“The Christians are Leaving” by Salim Abraham

Assyrians, the indigenous people of the Middle East, leave home

On a sizzling summer afternoon in 1974, my mother was trailing behind me, running hastily home to escape one of the stone battles that raged between neighbourhoods in Syria’s northeastern city of Qamishli.

Once we crossed the sand bridge that separated the Assyrian quarter from the rest of the city, we were out of the slingshots’ range.

This one was the last battle youngsters from the Assyrian quarter fought against Khanika, a neighboring Kurdish quarter, as the government soon tightened its policing of neighbourhoods.

The weapons in the battle were giant slingshots (called stone canons) and ghee can lids; the ammunition was stones. It was like a real war with trenches dug along the frontlines of the fighting neighbourhoods.

At the time, I was seven years old. I didn't understand what was going on; why such wars broke out. The only thing my mother told me was: "It's a fight between us and the Kurds."

I don’t remember the logic behind those fights and how they were planned or started. But I do recall that the Assyrian quarter was vibrant and buzzing with life and robust youngsters ready to defend it and shut it off to intruders.

See who the people in this photo are, here

“It was the most active period of my life,” recalls Ashour Ileya, 47, an Assyrian plumber who lives in the Assyrian quarter. “It was like we were doing something big, like defending our community.”

Then, more than 400 Assyrian Christian families lived in the neighbourhood’s mud houses, which sprawl into the eastern part of the city. Now, only 30 Assyrian families live there and only two churches are still standing.

Almost all Ileya’s friends and most of his relatives have left for the U.S and Europe. He is waiting for his American visa to be issued as well.

The overall population of Qamishli was around 90,000 in the mid 1970s, according to official statistics. Assyrians were estimated to represent more than half the city’s population. Today, Christian Assyrians represent slightly more than 20% of the city’s 300,000 people.

The country’s Assyrians are concentrated in the al-Jazeera region, about 400 miles northeast of Damascus. The region, the largest among Syria’s 14 provinces, includes Hasaka, al-Malikeya and Qamishli. They also exist in Iraq, Lebanon, Turkey and Iran in varying numbers.

The Assyrians once dominated the Middle East. In the seventh century B.C, their empire stretched from today’s Iraq through southern Turkey to the Mediterranean. They were among the first converts to Christianity and are divided into several churches, including the Catholic Chaldean, the Syriac Orthodox and Catholic and the Church of the East.

The Christian exodus from the Middle East came to light after the news of Iraqi Assyrians escaping the violence in their war-torn country following Saddam Hussein’s fall in 2003 made it onto the international news agenda. Almost half their population fled Iraq, leaving behind only around 700,000.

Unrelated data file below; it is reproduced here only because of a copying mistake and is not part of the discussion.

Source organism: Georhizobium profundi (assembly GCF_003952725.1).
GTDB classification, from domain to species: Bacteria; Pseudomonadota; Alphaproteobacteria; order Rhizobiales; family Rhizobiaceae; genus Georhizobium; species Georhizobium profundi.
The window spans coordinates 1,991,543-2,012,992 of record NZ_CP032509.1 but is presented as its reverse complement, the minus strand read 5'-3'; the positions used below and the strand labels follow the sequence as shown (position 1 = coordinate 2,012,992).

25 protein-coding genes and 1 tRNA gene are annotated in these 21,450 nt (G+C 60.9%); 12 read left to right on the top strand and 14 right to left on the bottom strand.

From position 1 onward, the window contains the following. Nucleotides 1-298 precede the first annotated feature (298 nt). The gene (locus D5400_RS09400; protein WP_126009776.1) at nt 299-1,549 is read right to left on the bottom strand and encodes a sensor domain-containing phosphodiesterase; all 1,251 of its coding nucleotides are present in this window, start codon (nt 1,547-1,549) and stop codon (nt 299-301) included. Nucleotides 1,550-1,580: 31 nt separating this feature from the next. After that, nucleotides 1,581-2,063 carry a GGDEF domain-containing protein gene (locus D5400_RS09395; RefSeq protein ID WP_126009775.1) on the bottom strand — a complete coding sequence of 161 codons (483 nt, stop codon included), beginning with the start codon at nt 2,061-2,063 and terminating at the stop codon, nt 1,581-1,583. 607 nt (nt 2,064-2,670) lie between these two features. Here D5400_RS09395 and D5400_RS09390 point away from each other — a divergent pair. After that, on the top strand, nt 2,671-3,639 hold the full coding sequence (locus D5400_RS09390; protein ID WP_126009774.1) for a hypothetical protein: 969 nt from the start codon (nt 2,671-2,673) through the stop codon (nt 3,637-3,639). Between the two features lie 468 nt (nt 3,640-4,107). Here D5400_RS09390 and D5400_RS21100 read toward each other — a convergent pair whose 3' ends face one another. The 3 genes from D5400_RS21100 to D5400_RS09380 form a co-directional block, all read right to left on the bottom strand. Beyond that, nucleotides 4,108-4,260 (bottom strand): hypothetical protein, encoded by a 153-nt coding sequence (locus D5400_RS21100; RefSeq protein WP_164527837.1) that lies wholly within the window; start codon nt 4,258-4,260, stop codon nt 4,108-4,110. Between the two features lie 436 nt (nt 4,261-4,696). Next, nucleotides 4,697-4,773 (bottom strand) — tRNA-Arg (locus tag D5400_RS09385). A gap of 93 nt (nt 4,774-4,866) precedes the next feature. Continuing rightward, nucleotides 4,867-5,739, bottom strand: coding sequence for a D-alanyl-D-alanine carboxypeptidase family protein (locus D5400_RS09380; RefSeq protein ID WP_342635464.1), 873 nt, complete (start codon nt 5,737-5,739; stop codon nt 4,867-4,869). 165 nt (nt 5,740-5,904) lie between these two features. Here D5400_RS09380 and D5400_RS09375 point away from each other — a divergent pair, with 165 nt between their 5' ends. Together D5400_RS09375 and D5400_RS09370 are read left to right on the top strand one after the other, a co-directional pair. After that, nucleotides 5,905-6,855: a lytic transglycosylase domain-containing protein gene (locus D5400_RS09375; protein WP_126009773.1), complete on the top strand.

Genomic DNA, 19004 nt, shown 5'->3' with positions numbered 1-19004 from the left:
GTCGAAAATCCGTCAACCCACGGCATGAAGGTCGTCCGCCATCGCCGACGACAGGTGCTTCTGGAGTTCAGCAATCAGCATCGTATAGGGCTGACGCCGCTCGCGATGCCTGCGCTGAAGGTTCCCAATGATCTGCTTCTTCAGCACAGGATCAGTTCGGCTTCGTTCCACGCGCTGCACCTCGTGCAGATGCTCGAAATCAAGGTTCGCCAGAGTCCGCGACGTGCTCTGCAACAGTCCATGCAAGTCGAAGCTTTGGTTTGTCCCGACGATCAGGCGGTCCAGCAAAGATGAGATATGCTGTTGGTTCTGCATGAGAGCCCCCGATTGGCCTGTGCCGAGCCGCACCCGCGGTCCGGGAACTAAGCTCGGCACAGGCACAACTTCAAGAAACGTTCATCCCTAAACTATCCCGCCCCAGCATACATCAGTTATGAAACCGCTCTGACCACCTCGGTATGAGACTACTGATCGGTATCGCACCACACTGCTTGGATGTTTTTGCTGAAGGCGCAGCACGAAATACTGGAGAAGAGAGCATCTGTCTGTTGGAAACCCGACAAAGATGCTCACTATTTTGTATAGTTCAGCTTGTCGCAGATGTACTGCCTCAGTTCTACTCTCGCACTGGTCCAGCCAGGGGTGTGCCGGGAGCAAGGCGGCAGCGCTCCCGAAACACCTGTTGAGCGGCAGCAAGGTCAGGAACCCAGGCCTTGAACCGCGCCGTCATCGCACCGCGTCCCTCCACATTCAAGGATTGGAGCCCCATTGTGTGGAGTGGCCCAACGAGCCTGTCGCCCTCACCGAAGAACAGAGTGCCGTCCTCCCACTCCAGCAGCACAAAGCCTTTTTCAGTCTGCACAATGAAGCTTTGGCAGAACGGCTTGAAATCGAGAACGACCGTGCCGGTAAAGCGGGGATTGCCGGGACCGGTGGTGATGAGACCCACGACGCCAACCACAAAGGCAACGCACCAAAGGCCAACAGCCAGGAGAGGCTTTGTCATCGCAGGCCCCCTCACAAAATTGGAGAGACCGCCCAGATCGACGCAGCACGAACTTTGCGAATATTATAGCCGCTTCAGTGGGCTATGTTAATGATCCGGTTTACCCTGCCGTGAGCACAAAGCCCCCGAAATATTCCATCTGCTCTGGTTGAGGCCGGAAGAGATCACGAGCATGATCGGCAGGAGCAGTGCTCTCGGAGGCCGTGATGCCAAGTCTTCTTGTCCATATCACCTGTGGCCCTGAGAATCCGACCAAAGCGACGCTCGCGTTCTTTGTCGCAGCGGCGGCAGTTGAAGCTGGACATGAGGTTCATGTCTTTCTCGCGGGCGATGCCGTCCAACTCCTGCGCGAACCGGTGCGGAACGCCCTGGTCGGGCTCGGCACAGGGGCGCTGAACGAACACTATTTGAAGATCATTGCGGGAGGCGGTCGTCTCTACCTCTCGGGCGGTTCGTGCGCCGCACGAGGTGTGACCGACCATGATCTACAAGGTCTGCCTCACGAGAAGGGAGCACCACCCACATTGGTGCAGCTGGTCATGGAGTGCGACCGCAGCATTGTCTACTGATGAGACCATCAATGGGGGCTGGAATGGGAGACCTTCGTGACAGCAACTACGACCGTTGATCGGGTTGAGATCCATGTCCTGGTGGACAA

But the Arab leaders remained silent to their plight. The most recent Arab summit in Damascus, in March 2008, took no notice of their dilemma. The final communiqué did not make any mention of the plight of either the Assyrians or the Arab Christians despite growing evidence that their very existence in the Middle East is targeted.

In Lebanon, once a majority Christian country, Christians represent only 34% of its population of four million people, according to the World Christian Database. The database, which bases its work on church estimates, says Arab Christians’ percentage in the Palestinian territories has also dropped from 5.3% in 1970 to 2.5% of 3.7 million Palestinians today.

In Jordan, a country of 5.4 million people, the Christian population dropped from 5% in 1970s to about 3% now, according to a U.S State Department report. But, in Egypt, the number of Copts – Egyptian Christians – range from 5.6 million, according to Egyptian government estimates, to 11 million people, according to Coptic Church estimates. Nonetheless, they complain of discrimination in the most populated Arab country of 80 million people. One example of this is that the government still restricts the building of churches in Egypt.

The Christian flight from Syria occurred in part for economic reasons. In the mid-1980s, the U.S and the European nations imposed crippling 12-year-long economic sanctions on the country after a British court accused Syrian officials of being involved in an attempt to plant a bomb aboard an Israeli El Al plane. Syrians stood in long lines in front of government-run retail stores to get bread, vegetables, fruits and even napkins and grease. At the time, the Assyrian quarter was changing face. The stream of water that used to flow from Jagjag, the river which splits Qamishli into two parts, ran permanently dry. And the neighbourhood’s Assyrian population was dwindling, too. It was losing a few families to the West each year, where they hoped to find a more prosperous life. Many of them were selling their homes to pay smugglers to get them out of the country. Yet, the neighbourhood still kept its livelihood, with about 250 families living there and a football team named after Faris al-Khouri, the only Christian prime minister in Syria’s history who held the post for one year until October 1945.

But gloomier days for the Assyrians of Syria were yet to unravel. In October 1986, 22 members of the Assyrian Democratic Organisation – founded in 1957 in Qamishli to promote Assyrian rights in Syria – were arrested for opposing the government’s official policy of Arabisation. They were released after six months in detention.

The clampdown prompted many more Assyrians to leave the country. A former ADO official, wishing to remain anonymous and now living in Canada, who was detained during the crackdown on his party’s leadership, said: “The impact was immense on us. We were tortured physically and psychologically. I was a pioneer against our people’s immigration from the country. The detention experience has turned me into immigration promoter.”

An agricultural engineer, he owned a vast farm with hundreds of trees, apple, apricot and vine, in a village thriving on the banks of Khabour River, several miles northwest of Hasaka city. He blagged his way out of the country only months after he was released in 1987.

Had he stayed, he would have been turned into an informant for the security apparatus, the Mukhabarat, he said.